By Simone Preissler Iglesias and Andrew Rosati
Brazil’s Supreme Court found that the judge who presided over corruption cases against former President Luiz Inacio Lula da Silva was biased, a ruling that could unravel the landmark Carwash anti-graft probe.
A panel of justices voted 3 to 2 that former judge Sergio Moro, who spearheaded the operation, was prejudiced in convicting Lula of money laundering and corruption in 2017. The result was announced by Justice Gilmar Mendes, who presided over the panel.
Lauded by many as an anti-corruption crusader, Moro, 48, was criticized by others as a power-hungry opportunist after accepting an invitation to serve as President Jair Bolsonaro’s justice minister. A series of hacked phone messages published by the Intercept in 2019 appeared to show coordination between him and the top prosecutor during Lula’s trial. He has denied wrongdoing and later quit the administration on poor terms with the president.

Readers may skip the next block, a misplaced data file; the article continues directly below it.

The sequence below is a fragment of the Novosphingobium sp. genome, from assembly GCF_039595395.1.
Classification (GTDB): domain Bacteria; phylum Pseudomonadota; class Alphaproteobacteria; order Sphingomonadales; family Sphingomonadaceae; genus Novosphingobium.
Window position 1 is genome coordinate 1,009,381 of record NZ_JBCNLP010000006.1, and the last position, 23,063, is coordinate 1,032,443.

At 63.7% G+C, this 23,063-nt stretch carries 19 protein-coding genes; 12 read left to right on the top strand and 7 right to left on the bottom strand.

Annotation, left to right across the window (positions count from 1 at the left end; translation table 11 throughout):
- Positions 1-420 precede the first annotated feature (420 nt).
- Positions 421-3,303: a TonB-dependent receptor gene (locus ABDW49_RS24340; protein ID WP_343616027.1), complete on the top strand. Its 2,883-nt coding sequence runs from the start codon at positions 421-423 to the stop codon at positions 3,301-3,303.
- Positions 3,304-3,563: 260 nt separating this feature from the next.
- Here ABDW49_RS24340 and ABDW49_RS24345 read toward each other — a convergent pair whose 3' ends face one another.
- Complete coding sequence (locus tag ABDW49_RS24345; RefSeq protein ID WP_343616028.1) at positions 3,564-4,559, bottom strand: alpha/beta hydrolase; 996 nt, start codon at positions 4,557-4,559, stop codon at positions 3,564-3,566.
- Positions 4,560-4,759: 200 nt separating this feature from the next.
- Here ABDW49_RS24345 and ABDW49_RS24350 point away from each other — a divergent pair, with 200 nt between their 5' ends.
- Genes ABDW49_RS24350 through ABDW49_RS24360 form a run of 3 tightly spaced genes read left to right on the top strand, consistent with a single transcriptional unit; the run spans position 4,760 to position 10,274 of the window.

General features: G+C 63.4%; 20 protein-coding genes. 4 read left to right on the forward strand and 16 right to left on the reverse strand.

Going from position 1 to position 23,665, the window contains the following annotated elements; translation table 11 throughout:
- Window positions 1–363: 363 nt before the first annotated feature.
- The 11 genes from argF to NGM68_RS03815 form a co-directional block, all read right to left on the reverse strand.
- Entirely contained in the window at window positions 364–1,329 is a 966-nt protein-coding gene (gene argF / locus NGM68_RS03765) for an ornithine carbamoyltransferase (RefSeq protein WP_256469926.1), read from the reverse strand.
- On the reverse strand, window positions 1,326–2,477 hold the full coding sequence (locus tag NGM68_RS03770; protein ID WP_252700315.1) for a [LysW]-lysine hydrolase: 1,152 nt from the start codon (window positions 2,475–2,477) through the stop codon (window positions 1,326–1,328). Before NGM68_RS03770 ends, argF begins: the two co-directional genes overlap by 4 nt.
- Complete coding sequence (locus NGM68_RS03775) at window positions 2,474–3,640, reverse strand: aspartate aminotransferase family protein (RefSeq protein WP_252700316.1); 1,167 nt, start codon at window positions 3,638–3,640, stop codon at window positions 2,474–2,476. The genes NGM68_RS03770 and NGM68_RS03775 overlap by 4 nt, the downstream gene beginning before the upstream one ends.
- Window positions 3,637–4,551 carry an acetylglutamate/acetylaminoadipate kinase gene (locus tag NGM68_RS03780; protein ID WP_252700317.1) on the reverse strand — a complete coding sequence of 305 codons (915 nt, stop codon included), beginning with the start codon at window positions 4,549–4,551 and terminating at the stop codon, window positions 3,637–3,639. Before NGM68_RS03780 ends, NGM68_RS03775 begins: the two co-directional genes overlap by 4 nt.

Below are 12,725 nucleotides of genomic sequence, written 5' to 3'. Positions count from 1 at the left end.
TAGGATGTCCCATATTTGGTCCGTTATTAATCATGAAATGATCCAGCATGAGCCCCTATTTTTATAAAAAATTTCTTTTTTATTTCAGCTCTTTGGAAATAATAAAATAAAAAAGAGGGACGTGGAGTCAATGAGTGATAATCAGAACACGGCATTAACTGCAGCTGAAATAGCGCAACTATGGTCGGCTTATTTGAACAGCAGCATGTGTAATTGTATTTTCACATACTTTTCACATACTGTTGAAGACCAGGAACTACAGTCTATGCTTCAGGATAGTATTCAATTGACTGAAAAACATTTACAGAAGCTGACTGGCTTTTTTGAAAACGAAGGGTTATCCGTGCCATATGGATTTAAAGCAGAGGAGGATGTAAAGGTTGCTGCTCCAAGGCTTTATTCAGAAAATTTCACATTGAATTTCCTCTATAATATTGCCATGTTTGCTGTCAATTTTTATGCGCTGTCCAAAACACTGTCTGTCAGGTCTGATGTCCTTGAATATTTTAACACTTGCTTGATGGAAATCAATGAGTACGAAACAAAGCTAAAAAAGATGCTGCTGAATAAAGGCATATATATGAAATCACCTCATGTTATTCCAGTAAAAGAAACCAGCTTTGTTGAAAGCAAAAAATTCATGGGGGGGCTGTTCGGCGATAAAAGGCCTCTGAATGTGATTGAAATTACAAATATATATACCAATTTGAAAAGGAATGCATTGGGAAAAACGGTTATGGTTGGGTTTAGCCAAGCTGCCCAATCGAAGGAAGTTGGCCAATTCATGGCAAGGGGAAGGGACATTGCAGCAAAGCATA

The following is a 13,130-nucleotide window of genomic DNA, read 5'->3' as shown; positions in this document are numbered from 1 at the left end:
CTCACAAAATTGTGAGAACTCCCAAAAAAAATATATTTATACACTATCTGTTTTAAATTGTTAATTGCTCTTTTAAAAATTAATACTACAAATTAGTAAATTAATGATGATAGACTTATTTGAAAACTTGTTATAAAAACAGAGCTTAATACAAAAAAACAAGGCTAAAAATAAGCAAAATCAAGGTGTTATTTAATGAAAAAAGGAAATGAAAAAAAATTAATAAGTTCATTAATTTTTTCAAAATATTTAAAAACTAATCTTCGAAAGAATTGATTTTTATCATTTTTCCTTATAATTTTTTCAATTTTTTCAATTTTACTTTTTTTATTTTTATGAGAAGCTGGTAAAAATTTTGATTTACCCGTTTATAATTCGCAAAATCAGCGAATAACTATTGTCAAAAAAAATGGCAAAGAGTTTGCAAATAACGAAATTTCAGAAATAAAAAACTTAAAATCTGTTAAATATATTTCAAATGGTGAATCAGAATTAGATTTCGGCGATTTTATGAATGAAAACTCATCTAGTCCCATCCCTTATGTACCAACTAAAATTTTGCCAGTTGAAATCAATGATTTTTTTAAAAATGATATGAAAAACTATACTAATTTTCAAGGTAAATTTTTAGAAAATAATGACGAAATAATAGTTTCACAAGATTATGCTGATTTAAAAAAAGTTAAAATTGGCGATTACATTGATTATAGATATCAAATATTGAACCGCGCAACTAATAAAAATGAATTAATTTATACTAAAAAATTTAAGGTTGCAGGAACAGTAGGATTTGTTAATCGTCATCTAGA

Such revelations led Justice Carmen Lucia to change her vote, initially cast in 2018, to side with Mendes. “A person cannot feel they are being judged by a biased person,” she said on Wednesday.
Carwash also lost steam recently due to both Covid-19 fatigue and presidential fiat: Bolsonaro, who rode a wave of anger over official graft into office, declared the country free of corruption in October and formally disbanded the operation last month.
Lula, the probe’s biggest trophy, was released from prison in 2019 after a change in appeal laws. The former president claims he’s the “victim of the biggest judicial lie in 500 years” of Brazil’s history. Earlier this month, Supreme Court Justice Edson Fachin vacated two convictions of corruption and money laundering (and two pending cases) on technical grounds — that they were tried in the wrong jurisdiction. The decision allows Lula to run for the presidency next year.
The next day, Mendes brought forward a long-dormant inquiry into Moro’s alleged partiality. While the ramifications of Tuesday’s ruling are still uncertain, anti-graft activists and legal scholars warn it could potentially affect the dozens of other sentences Moro handed down.
“It’s contagious,” said Bruno Salles, a criminal lawyer and partner at the Cavalcanti, Sion and Salles law firm in Sao Paulo. “Others accused can now use the decision to say the same thing happened to them.”